# Easy multivariable derivative

1. Aug 8, 2007

### malawi_glenn

I am repeting some multivariable calculus.

I want to know if have done right now:

$$\mathbf{r} = \mathbf{r}(q_1, q_2, q_3)$$

$$\dfrac{\partial \mathbf{r}}{\partial q_1} = \left(\dfrac{\partial r_1}{\partial q_1} , \dfrac{\partial r_2}{\partial q_1} , \dfrac{\partial r_3}{\partial q_1} \right)$$

let

$$\mathbf{r} = (q_1 + 2q_3, q_2 + 3q_1 - q_3, q_1 - q_3)$$

$$\dfrac{\partial \mathbf{r}}{\partial q_1} = (1,3,1)$$

2. Aug 8, 2007

### HallsofIvy

Staff Emeritus
If I understand what your problem is correctly- that r is a three dimensional vector function of 3 variables, then, yes, your answer is correct.

3. Aug 8, 2007

### malawi_glenn

thanx dude!

$$\dfrac{d}{d\theta}\left( \dfrac{d\theta}{dt}\right) = 0 \text{ ?}$$

4. Aug 8, 2007

### CompuChip

Yes. What about it? What is $\theta$? And what is the question?

5. Aug 8, 2007

### malawi_glenn

theta is a function, and I am wondering if

$$\dfrac{d}{d\theta}\left( \dfrac{d\theta}{dt}\right) = 0 \text{ ?}$$

Is correct in this case: i forgot to post the link.

http://en.wikipedia.org/wiki/Lagrangian_mechanics

I am trying to figure out what is happening in "Pendulum on a movable support"

6. Aug 8, 2007

### matness

According to information presented in the link
you are right
$$\dfrac{d\theta}{dt}$$ is only function of t so derivativee w.r.t. theta is 0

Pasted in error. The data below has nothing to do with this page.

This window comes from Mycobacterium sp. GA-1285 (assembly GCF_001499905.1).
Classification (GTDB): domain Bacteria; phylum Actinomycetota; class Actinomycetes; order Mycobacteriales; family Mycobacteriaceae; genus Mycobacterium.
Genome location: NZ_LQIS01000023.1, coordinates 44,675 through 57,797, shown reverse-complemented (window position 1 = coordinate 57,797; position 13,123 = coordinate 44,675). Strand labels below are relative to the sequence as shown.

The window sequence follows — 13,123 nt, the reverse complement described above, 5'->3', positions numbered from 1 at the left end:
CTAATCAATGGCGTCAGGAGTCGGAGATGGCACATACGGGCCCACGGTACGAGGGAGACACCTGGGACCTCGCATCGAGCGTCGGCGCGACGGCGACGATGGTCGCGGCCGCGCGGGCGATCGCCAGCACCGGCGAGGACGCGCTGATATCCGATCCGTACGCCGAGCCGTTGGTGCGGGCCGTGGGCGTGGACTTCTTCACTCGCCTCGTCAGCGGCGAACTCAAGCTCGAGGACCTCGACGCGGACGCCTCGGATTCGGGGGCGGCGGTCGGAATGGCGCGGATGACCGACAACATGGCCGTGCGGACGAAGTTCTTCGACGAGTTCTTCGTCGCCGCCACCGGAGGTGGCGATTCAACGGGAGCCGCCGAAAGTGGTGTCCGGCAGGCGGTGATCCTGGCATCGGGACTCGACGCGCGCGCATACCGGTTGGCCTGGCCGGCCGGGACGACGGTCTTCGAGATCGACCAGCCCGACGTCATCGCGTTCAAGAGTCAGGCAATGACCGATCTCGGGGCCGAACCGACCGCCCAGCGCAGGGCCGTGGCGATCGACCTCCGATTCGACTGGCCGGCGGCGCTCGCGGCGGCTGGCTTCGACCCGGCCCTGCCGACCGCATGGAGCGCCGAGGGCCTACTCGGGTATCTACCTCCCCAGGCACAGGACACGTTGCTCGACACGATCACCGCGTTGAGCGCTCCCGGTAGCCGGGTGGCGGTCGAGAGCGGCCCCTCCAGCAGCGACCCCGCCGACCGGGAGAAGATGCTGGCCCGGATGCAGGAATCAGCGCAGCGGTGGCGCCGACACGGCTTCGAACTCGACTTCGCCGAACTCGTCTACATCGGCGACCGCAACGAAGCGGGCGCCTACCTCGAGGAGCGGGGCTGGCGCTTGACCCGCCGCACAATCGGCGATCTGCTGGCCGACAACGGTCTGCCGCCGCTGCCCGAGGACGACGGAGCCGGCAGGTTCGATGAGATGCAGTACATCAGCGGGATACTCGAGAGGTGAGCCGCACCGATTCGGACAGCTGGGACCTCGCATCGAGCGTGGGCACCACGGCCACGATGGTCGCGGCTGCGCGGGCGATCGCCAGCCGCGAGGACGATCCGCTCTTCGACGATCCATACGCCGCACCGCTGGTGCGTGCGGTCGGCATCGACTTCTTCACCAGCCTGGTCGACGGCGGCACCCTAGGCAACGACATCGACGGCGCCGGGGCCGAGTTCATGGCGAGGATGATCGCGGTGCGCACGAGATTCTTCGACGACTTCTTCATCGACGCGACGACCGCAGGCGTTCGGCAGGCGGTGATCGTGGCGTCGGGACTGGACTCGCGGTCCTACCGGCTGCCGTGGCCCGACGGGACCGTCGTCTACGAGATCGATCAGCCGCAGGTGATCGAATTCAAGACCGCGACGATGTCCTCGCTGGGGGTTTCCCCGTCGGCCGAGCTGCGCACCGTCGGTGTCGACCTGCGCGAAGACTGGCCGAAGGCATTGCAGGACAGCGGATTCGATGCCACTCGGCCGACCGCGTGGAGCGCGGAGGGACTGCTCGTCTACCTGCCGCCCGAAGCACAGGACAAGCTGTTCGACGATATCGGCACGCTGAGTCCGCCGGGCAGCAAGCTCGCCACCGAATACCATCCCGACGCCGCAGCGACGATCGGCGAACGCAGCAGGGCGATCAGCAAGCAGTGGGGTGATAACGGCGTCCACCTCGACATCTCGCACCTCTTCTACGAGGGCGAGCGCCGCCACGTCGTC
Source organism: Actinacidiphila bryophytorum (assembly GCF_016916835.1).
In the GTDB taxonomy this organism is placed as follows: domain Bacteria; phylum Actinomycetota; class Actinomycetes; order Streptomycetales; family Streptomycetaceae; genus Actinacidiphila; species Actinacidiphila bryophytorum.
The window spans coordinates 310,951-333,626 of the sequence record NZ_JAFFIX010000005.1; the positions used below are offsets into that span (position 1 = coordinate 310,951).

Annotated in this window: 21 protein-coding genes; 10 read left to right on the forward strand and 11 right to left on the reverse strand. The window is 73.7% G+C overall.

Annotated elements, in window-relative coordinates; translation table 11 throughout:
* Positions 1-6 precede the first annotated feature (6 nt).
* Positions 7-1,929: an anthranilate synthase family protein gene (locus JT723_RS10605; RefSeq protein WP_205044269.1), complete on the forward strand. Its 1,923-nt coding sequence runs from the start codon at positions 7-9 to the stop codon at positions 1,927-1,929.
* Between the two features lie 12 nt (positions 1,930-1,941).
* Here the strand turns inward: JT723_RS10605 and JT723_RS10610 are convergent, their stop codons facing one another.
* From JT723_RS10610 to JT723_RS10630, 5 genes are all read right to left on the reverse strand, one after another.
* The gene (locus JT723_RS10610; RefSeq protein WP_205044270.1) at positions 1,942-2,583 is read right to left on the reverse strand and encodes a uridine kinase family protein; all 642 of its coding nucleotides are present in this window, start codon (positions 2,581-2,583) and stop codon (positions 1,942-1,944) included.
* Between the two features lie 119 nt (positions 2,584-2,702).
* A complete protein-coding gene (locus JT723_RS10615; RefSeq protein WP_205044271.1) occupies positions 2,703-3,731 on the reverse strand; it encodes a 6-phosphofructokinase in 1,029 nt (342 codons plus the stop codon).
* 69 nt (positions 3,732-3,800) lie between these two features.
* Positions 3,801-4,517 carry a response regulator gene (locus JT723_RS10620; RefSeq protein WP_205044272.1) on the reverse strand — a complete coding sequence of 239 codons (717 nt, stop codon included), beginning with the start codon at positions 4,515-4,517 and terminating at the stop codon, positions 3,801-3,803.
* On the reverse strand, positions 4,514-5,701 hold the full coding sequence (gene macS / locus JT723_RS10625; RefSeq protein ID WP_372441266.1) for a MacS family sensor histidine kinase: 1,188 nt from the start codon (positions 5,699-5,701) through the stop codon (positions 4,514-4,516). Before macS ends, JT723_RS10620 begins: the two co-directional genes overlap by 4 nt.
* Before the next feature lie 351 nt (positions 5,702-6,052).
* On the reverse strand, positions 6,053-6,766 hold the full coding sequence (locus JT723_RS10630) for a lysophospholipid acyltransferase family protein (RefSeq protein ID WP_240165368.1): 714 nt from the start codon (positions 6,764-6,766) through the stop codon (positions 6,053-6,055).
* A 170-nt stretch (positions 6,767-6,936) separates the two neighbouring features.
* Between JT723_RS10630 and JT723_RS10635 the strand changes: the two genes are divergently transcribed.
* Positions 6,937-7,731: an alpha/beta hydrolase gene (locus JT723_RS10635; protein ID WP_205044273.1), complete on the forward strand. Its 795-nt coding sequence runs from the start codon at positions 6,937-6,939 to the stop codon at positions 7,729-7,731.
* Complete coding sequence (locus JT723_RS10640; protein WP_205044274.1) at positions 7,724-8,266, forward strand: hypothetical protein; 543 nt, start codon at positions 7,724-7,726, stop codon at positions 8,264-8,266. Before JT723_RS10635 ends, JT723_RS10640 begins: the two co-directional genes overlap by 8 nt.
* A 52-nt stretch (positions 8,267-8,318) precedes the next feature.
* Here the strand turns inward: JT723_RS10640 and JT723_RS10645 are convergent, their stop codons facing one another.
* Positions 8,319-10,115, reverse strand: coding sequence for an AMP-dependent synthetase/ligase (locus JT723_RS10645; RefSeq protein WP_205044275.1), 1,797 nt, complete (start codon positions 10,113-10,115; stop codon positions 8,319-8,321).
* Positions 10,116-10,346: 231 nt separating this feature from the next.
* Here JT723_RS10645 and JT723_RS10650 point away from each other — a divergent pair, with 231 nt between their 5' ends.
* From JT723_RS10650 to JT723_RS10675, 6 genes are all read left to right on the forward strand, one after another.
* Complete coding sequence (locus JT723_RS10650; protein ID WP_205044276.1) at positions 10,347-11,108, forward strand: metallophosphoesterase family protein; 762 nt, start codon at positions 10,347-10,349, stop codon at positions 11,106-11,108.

Last edited: Aug 8, 2007
7. Aug 8, 2007

### malawi_glenn

great thanx! Have not done calculus for a while, so I am repeting a bit before next semester=)

8. Aug 8, 2007

### HallsofIvy

Staff Emeritus
No, that is not true.

In general, if $\theta$ is a function of t and f is any function of $\theta$ then it is also a function of t and
$$\frac{df}{d\theta}= \frac{df}{dt}\frac{dt}{d\theta}$$
In particular, if $f= d\theta /dt$ then
$$\frac{d}{dt}\frac{d\theta}{dt}= \frac{d^2\theta}{dt^2}\frac{dt}{d\theta}$$
which is not necessarily 0.

To take an easy example, if $\theta= e^t$ then
$$\frac{d\theta}{dt}= e^t= \theta[/itex] so that [tex]\frac{d}{d\theta}\frac{d\theta}{dt}= \frac{d\theta}{d\theta}= 1$$

9. Aug 8, 2007

### matness

Right but

In the link L is function of theta, theta- dot and t

So for L at least
$$\frac{\partial}{\partial\theta}\left( \dfrac{d\theta}{dt}\right) = 0$$
is true
I have considered the lagrangian and was not carefull
thanks

10. Aug 8, 2007

### HallsofIvy

Staff Emeritus
Try being careful!